IDEAS home Printed from
   My bibliography  Save this paper

How much do small old age pensions and widow’s pensions help the poor in India?


  • Christopher Garroway

    (United Nations Economic and Social Commission for Asia and the Pacific (ESCAP) South and South-West Asia Office)


The National Social Assistance Programme consists of five social assistance transfers, which form the core of India’s fledgling minimum social protection floor. These transfers have been scaled up over the last decade and further steps will soon be taken towards their universalization with exclusion criteria. This paper provides a rigorous evaluation of two of the NSAP schemes, the old age pension and the widow’s pension. Using the 2005 Indian Human Development Survey data’s detailed information on household income and consumption expenditure, the paper measures the impact of the two pensions on household’s incomes, consumption and poverty status, using the propensity score matching estimator. The pensions are found to vary dramatically in their effectiveness given the wide diversity of recipients across income quintiles, spatial location, and social group. The widow’s pension is shown to reduce poverty among recipients by about 2.7 percentage points. Government attempts to target the pensions to poor households have been ineffective, and steps towards universalization may in fact improve their effectiveness.

Suggested Citation

  • Christopher Garroway, 2013. "How much do small old age pensions and widow’s pensions help the poor in India?," Development Papers 1306, United Nations Economic and Social Commission for Asia and the Pacific (ESCAP) South and South-West Asia Office.
  • Handle: RePEc:eap:sswadp:dp1306

    Download full text from publisher

    File URL:
    Download Restriction: no

    References listed on IDEAS

    1. World Bank, 2011. "Social Protection for a Changing India : Executive Summary," World Bank Other Operational Studies 2746, The World Bank.
    2. Case, Anne & Deaton, Angus, 1998. "Large Cash Transfers to the Elderly in South Africa," Economic Journal, Royal Economic Society, vol. 108(450), pages 1330-1361, September.
    3. World Bank, 2011. "Social Protection for a Changing India : Main Report," World Bank Other Operational Studies 2745, The World Bank.
    Full references (including those not matched with items on IDEAS)


    Citations are extracted by the CitEc Project, subscribe to its RSS feed for this item.

    Cited by:

    1. Dominic Richardson & UNICEF Office of Research - Innocenti, 2018. "Key Findings on Families, Family Policy and the Sustainable Development Goals: Synthesis Report," Papers inorer948, Innocenti Research Report.
    2. Sudha Narayanan & Nicolas Gerber, 2015. "Social safety nets for food and nutritional security in India," Indira Gandhi Institute of Development Research, Mumbai Working Papers 2015-031, Indira Gandhi Institute of Development Research, Mumbai, India.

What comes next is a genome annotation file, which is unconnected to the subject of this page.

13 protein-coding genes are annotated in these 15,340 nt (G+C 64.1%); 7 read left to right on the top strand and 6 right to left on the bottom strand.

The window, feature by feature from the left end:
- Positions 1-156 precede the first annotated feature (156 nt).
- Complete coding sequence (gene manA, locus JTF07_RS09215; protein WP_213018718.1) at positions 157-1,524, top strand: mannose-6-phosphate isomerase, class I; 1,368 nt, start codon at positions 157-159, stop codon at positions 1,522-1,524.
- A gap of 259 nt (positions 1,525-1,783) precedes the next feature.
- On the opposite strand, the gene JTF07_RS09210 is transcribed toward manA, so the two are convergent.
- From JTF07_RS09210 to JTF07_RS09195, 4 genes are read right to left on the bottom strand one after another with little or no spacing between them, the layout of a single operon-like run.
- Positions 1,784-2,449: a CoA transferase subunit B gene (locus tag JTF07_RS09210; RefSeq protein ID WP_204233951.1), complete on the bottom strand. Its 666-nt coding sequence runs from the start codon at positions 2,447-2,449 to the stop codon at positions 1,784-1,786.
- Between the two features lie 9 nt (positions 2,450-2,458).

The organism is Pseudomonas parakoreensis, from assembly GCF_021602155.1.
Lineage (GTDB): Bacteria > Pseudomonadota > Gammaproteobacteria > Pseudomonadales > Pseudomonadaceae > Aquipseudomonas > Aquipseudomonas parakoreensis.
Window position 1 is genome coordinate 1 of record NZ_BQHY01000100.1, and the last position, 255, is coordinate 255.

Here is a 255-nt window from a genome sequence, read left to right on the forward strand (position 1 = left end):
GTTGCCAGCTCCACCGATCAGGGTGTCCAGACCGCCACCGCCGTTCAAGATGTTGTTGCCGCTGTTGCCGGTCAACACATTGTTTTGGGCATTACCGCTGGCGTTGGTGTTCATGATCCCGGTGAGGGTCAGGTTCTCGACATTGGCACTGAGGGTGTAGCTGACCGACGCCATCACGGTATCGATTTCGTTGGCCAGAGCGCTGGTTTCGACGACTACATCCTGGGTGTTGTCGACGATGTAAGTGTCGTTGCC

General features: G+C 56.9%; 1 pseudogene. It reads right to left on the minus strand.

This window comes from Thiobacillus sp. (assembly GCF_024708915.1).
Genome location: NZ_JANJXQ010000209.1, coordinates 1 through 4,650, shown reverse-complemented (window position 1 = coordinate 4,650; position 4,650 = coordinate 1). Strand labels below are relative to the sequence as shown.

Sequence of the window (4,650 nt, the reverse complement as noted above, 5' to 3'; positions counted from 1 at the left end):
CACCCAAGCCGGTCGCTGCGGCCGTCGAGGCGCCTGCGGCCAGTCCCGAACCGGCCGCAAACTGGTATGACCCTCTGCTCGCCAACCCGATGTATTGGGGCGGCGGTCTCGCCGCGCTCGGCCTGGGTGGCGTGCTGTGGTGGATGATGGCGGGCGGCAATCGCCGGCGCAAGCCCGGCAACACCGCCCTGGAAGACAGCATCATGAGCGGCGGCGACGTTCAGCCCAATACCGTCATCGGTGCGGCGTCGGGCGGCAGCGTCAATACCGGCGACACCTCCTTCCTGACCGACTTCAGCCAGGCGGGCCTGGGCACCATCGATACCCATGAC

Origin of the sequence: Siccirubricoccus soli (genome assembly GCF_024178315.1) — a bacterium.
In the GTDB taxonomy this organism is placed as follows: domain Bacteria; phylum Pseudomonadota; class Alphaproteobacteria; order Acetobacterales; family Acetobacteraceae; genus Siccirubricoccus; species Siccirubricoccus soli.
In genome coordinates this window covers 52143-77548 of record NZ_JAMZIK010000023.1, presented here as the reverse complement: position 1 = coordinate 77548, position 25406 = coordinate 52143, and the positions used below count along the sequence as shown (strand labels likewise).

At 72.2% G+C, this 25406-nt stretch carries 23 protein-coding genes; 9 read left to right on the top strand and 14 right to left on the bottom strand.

3. Vidhya UNNIKRISHNAN & Katsushi S. Imai, "undated". "Does the Old Age Pension Scheme Improve Household Welfare? Evidence from India," Discussion Paper Series DP2018-20, Research Institute for Economics & Business Administration, Kobe University, revised May 2019.
    4. Sudha Narayanan Narayanan & Nicolas Gerber, 2016. "Safety Nets for Food and Nutritional Security in India," FOODSECURE Working papers 37, LEI Wageningen UR.

    More about this item


    India; Social protetoin; pension; Poverty; income;


    Access and download statistics


    All material on this site has been provided by the respective publishers and authors. You can help correct errors and omissions. When requesting a correction, please mention this item's handle: RePEc:eap:sswadp:dp1306. See general information about how to correct material in RePEc.

    For technical questions regarding this item, or to correct its authors, title, abstract, bibliographic or download information, contact: (United Nations Economic and Social Commission for Asia and the Pacific (ESCAP) South and South-West Asia Office). General contact details of provider: .

    If you have authored this item and are not yet registered with RePEc, we encourage you to do it here. This allows to link your profile to this item. It also allows you to accept potential citations to this item that we are uncertain about.

    If CitEc recognized a reference but did not link an item in RePEc to it, you can help with this form .

    If you know of missing items citing this one, you can help us creating those links by adding the relevant references in the same way as above, for each refering item. If you are a registered author of this item, you may also want to check the "citations" tab in your RePEc Author Service profile, as there may be some citations waiting for confirmation.

    Please note that corrections may take a couple of weeks to filter through the various RePEc services.

    IDEAS is a RePEc service hosted by the Research Division of the Federal Reserve Bank of St. Louis . RePEc uses bibliographic data supplied by the respective publishers.